Volvo 760 Clutch Master Cylinder Replacement Cost
How Much Does a Clutch Master Cylinder Replacement Cost?
Clutch Master Cylinder Replacement Service and Cost
The hydraulic clutch uses a clutch master cylinder to compress fluid inside the system, causing the slave cylinder to operate the clutch.
The clutch pedal is a lever that increases the amount of force you apply. When the clutch is pressed, the clutch master cylinder pushes fluid through the line, and into the slave cylinder on the other end. The slave cylinder pushes on the clutch fork, which disengages the clutch. When the clutch pedal is released, the clutch pushes the slave cylinder closed, forcing fluid back into the master cylinder, which lifts the clutch pedal and provides the force felt when pressing the clutch.
If the clutch master cylinder fails, the clutch pedal may float to the floor when held, and the vehicle may attempt forward motion with the vehicle stopped and in gear. The clutch will attempt to engage as the fluid escapes compression in the master cylinder. In most cases, the clutch pedal will have little to no effect on the clutch.
Driving a vehicle without a working clutch is only possible if the transmission is shifted improperly, and push-started at every stop. While this may save a few dollars on wrecker services, it can cost the replacement of the manual transmission. It is better to have the vehicle towed, than risk further damage.
The clutch hydraulic system, including the clutch master cylinder, clutch slave cylinder, and fluid lines, will need replacement sometime during the serviceable life of most equipped vehicle's. They wear out with use, but this typically takes well over 100,000 miles of use. For vehicle's used in city driving, the system will require much more maintenance over the life of the vehicle. Changing the clutch fluid according to the manufacturer specified intervals may help prevent premature failure of these components.
Clutch Master Cylinder Replacement Repair Information
Clutch master cylinder failure is most evident when the slave cylinder actuates properly, but pressure bleeds off while holding the clutch pedal. This means, that as the clutch pedal is held, the slave cylinder will slowly allow the clutch to engage, but is free of leaks, and in good condition. Normally, a leaking clutch master cylinder is a give-away. In most cases it is recommended to change the slave cylinder at the same time, as the master cylinder failing may be an indication of overall system condition. It is much more economical to replace both during the same service.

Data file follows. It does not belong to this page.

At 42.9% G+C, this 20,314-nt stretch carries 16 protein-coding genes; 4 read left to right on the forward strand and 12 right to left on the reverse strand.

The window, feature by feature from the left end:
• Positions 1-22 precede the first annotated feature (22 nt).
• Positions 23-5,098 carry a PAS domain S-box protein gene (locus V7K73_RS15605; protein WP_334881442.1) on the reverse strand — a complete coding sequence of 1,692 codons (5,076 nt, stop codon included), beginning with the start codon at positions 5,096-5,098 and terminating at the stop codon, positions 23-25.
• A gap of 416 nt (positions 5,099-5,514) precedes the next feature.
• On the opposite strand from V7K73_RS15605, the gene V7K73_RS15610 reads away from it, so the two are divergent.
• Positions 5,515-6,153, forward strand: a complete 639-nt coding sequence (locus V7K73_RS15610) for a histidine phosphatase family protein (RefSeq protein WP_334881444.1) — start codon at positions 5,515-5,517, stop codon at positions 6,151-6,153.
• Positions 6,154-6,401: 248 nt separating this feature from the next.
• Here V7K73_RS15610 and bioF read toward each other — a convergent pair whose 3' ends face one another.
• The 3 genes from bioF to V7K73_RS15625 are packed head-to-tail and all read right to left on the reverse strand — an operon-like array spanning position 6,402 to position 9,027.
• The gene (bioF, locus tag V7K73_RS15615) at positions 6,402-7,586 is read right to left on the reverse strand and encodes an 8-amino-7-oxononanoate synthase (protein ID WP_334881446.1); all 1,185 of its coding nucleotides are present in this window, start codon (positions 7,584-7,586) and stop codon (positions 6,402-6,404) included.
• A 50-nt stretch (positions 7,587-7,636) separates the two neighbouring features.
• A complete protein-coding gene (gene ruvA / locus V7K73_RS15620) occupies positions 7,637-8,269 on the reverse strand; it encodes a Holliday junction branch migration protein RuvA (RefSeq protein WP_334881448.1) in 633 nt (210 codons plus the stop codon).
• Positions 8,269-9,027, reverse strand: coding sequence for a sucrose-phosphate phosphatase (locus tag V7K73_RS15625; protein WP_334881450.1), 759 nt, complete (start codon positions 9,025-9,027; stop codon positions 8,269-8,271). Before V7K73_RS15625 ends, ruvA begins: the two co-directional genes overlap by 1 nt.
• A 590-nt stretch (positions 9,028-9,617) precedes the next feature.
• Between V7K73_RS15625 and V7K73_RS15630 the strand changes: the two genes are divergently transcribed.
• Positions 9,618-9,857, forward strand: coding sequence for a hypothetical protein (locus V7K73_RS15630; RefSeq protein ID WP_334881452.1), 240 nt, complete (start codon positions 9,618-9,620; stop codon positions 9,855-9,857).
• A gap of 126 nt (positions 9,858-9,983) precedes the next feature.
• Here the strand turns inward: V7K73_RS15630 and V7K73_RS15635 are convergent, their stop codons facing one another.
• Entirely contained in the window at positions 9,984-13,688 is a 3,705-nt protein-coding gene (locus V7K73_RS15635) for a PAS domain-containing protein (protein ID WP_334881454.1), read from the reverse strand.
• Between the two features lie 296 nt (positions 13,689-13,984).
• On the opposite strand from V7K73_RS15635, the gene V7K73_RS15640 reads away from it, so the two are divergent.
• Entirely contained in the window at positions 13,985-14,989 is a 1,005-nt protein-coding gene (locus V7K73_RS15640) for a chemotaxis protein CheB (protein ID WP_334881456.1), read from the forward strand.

Replacing the clutch master cylinder requires that the fluid from the system is drained. Also, it is normally recommended to replace the clutch slave cylinder at the sale time. After draining the system of fluid, the slave cylinder and master cylinder will be removed from the vehicle by disconnecting the slave cylinder from the transmission bell housing, and removing the master cylinder from the firewall. The clutch hydraulic line should be removed with the slave cylinder and clutch master cylinder. Once separated from the vehicle, the new components will be fitted, and the line replaced if necessary. Installation is the reverse of removal, and once the system is in place, the system must be bled of air, and tested.
We recommend OEM quality or better replacement parts for the clutch hydraulic system. Inferior products can lead to repeated repairs, and result in greater costs in the future.
The clutch fork easily falls off of many transmissions when the clutch slave cylinder is removed. If the clutch fork is not properly installed, the clutch will not function properly, and damage to the clutch throw out bearing may result.
This task is recommended to the DIYer who completely understands the clutch hydraulic system. If knowledge of this system is lacking or the procedures for replacing, bleeding, and filling are not understood, this task should be trusted to a certified professional.
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